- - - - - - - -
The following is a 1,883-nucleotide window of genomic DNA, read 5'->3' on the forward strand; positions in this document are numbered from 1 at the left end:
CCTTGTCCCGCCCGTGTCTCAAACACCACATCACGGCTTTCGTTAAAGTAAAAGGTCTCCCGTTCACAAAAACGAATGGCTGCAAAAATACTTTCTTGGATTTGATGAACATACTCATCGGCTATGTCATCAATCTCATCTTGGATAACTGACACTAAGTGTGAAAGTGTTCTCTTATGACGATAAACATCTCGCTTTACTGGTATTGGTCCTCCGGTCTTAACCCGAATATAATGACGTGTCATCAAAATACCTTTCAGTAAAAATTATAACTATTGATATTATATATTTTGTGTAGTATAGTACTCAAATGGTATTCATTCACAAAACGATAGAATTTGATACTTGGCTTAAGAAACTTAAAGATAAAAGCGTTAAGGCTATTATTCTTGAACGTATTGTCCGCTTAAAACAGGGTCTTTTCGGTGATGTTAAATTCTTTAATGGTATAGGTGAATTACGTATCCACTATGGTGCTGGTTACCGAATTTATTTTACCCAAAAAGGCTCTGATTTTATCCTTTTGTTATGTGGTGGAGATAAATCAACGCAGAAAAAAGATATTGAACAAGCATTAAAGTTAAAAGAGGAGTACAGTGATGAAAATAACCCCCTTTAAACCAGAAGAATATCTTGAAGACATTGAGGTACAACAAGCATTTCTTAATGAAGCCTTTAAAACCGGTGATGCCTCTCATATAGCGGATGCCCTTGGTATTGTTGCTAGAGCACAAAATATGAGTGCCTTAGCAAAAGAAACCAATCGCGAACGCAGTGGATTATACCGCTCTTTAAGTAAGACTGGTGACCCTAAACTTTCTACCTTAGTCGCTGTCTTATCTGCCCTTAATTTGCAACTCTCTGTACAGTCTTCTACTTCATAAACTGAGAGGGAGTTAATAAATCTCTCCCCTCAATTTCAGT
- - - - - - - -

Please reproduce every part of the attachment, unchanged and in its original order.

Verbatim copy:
The following is a 1,883-nucleotide window of genomic DNA, read 5'->3' on the forward strand; positions in this document are numbered from 1 at the left end:
CCTTGTCCCGCCCGTGTCTCAAACACCACATCACGGCTTTCGTTAAAGTAAAAGGTCTCCCGTTCACAAAAACGAATGGCTGCAAAAATACTTTCTTGGATTTGATGAACATACTCATCGGCTATGTCATCAATCTCATCTTGGATAACTGACACTAAGTGTGAAAGTGTTCTCTTATGACGATAAACATCTCGCTTTACTGGTATTGGTCCTCCGGTCTTAACCCGAATATAATGACGTGTCATCAAAATACCTTTCAGTAAAAATTATAACTATTGATATTATATATTTTGTGTAGTATAGTACTCAAATGGTATTCATTCACAAAACGATAGAATTTGATACTTGGCTTAAGAAACTTAAAGATAAAAGCGTTAAGGCTATTATTCTTGAACGTATTGTCCGCTTAAAACAGGGTCTTTTCGGTGATGTTAAATTCTTTAATGGTATAGGTGAATTACGTATCCACTATGGTGCTGGTTACCGAATTTATTTTACCCAAAAAGGCTCTGATTTTATCCTTTTGTTATGTGGTGGAGATAAATCAACGCAGAAAAAAGATATTGAACAAGCATTAAAGTTAAAAGAGGAGTACAGTGATGAAAATAACCCCCTTTAAACCAGAAGAATATCTTGAAGACATTGAGGTACAACAAGCATTTCTTAATGAAGCCTTTAAAACCGGTGATGCCTCTCATATAGCGGATGCCCTTGGTATTGTTGCTAGAGCACAAAATATGAGTGCCTTAGCAAAAGAAACCAATCGCGAACGCAGTGGATTATACCGCTCTTTAAGTAAGACTGGTGACCCTAAACTTTCTACCTTAGTCGCTGTCTTATCTGCCCTTAATTTGCAACTCTCTGTACAGTCTTCTACTTCATAAACTGAGAGGGAGTTAATAAATCTCTCCCCTCAATTTCAGT